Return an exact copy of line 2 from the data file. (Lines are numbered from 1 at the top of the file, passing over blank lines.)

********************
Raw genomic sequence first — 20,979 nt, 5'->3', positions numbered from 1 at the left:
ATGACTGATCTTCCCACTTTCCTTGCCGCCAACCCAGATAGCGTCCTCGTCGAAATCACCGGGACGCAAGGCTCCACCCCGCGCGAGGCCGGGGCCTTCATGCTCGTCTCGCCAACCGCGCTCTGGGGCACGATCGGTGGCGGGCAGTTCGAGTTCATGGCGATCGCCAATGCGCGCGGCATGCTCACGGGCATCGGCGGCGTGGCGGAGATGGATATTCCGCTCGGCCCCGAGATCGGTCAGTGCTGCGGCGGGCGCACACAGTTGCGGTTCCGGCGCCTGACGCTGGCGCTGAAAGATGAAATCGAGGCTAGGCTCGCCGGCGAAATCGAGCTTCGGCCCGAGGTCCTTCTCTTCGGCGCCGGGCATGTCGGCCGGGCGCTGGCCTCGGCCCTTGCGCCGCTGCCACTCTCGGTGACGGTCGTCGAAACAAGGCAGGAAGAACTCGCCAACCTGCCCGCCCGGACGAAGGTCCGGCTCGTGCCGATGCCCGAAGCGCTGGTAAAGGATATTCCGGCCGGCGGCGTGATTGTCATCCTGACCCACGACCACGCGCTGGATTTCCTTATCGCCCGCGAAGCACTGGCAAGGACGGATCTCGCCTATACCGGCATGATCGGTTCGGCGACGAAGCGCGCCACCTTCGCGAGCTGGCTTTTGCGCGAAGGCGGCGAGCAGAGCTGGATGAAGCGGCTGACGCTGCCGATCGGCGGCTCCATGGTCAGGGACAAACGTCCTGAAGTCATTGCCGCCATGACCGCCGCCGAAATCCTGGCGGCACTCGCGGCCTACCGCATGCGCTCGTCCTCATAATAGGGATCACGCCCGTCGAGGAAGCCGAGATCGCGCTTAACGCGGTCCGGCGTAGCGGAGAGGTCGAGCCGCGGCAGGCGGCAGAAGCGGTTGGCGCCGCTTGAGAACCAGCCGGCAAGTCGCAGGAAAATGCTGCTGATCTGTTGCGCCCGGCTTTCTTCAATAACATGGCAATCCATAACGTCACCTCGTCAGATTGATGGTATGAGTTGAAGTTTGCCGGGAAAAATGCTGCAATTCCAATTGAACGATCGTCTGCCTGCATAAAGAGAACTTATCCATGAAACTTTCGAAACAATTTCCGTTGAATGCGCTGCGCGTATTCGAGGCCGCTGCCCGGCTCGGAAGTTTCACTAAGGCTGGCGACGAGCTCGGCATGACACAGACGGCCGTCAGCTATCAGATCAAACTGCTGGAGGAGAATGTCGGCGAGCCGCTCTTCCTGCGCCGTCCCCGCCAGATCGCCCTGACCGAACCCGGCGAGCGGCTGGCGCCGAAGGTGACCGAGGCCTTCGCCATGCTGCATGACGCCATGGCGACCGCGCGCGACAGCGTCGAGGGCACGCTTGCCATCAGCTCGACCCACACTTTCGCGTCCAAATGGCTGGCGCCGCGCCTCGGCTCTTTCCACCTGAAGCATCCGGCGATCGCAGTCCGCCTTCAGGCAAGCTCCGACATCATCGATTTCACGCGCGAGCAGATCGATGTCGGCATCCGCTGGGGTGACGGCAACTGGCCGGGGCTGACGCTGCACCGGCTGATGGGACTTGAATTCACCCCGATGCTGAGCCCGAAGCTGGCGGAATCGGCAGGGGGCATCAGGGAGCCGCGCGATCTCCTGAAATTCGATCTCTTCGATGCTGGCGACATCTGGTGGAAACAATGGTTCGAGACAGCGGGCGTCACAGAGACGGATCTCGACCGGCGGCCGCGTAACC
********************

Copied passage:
ATGACTGATCTTCCCACTTTCCTTGCCGCCAACCCAGATAGCGTCCTCGTCGAAATCACCGGGACGCAAGGCTCCACCCCGCGCGAGGCCGGGGCCTTCATGCTCGTCTCGCCAACCGCGCTCTGGGGCACGATCGGTGGCGGGCAGTTCGAGTTCATGGCGATCGCCAATGCGCGCGGCATGCTCACGGGCATCGGCGGCGTGGCGGAGATGGATATTCCGCTCGGCCCCGAGATCGGTCAGTGCTGCGGCGGGCGCACACAGTTGCGGTTCCGGCGCCTGACGCTGGCGCTGAAAGATGAAATCGAGGCTAGGCTCGCCGGCGAAATCGAGCTTCGGCCCGAGGTCCTTCTCTTCGGCGCCGGGCATGTCGGCCGGGCGCTGGCCTCGGCCCTTGCGCCGCTGCCACTCTCGGTGACGGTCGTCGAAACAAGGCAGGAAGAACTCGCCAACCTGCCCGCCCGGACGAAGGTCCGGCTCGTGCCGATGCCCGAAGCGCTGGTAAAGGATATTCCGGCCGGCGGCGTGATTGTCATCCTGACCCACGACCACGCGCTGGATTTCCTTATCGCCCGCGAAGCACTGGCAAGGACGGATCTCGCCTATACCGGCATGATCGGTTCGGCGACGAAGCGCGCCACCTTCGCGAGCTGGCTTTTGCGCGAAGGCGGCGAGCAGAGCTGGATGAAGCGGCTGACGCTGCCGATCGGCGGCTCCATGGTCAGGGACAAACGTCCTGAAGTCATTGCCGCCATGACCGCCGCCGAAATCCTGGCGGCACTCGCGGCCTACCGCATGCGCTCGTCCTCATAATAGGGATCACGCCCGTCGAGGAAGCCGAGATCGCGCTTAACGCGGTCCGGCGTAGCGGAGAGGTCGAGCCGCGGCAGGCGGCAGAAGCGGTTGGCGCCGCTTGAGAACCAGCCGGCAAGTCGCAGGAAAATGCTGCTGATCTGTTGCGCCCGGCTTTCTTCAATAACATGGCAATCCATAACGTCACCTCGTCAGATTGATGGTATGAGTTGAAGTTTGCCGGGAAAAATGCTGCAATTCCAATTGAACGATCGTCTGCCTGCATAAAGAGAACTTATCCATGAAACTTTCGAAACAATTTCCGTTGAATGCGCTGCGCGTATTCGAGGCCGCTGCCCGGCTCGGAAGTTTCACTAAGGCTGGCGACGAGCTCGGCATGACACAGACGGCCGTCAGCTATCAGATCAAACTGCTGGAGGAGAATGTCGGCGAGCCGCTCTTCCTGCGCCGTCCCCGCCAGATCGCCCTGACCGAACCCGGCGAGCGGCTGGCGCCGAAGGTGACCGAGGCCTTCGCCATGCTGCATGACGCCATGGCGACCGCGCGCGACAGCGTCGAGGGCACGCTTGCCATCAGCTCGACCCACACTTTCGCGTCCAAATGGCTGGCGCCGCGCCTCGGCTCTTTCCACCTGAAGCATCCGGCGATCGCAGTCCGCCTTCAGGCAAGCTCCGACATCATCGATTTCACGCGCGAGCAGATCGATGTCGGCATCCGCTGGGGTGACGGCAACTGGCCGGGGCTGACGCTGCACCGGCTGATGGGACTTGAATTCACCCCGATGCTGAGCCCGAAGCTGGCGGAATCGGCAGGGGGCATCAGGGAGCCGCGCGATCTCCTGAAATTCGATCTCTTCGATGCTGGCGACATCTGGTGGAAACAATGGTTCGAGACAGCGGGCGTCACAGAGACGGATCTCGACCGGCGGCCGCGTAACC